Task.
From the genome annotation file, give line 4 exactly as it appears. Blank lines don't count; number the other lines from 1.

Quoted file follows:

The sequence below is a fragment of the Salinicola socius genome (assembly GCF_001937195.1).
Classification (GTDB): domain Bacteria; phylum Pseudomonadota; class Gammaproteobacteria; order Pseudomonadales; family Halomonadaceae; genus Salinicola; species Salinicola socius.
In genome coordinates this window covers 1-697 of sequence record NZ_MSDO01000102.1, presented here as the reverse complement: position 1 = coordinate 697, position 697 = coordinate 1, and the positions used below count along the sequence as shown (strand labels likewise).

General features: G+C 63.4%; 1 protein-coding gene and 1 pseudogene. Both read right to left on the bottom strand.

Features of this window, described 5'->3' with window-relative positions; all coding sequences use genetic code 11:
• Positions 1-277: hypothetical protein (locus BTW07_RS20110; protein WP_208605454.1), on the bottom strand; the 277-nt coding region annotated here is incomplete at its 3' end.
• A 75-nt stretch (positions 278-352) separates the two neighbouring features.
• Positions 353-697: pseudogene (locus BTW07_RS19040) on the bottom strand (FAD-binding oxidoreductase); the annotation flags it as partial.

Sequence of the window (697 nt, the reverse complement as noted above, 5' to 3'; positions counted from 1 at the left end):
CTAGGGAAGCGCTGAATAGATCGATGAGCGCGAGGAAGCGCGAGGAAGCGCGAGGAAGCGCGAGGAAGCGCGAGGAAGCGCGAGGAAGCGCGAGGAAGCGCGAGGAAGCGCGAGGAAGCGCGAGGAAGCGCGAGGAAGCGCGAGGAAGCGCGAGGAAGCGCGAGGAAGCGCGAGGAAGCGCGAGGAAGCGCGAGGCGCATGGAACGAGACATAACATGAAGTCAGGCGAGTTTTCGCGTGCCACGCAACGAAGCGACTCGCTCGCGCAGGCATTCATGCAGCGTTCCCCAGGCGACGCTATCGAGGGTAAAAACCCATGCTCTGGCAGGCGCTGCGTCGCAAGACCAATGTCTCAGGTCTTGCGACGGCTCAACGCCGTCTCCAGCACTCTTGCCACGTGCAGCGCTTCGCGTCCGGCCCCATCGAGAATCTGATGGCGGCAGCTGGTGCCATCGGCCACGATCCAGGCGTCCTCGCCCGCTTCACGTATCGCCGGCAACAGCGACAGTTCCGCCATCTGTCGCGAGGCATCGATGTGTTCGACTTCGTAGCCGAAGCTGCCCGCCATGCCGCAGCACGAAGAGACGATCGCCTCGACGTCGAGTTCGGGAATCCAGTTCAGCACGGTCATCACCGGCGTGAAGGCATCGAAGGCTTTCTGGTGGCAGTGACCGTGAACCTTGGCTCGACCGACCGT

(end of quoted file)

General features: G+C 63.4%; 1 protein-coding gene and 1 pseudogene. Both read right to left on the bottom strand.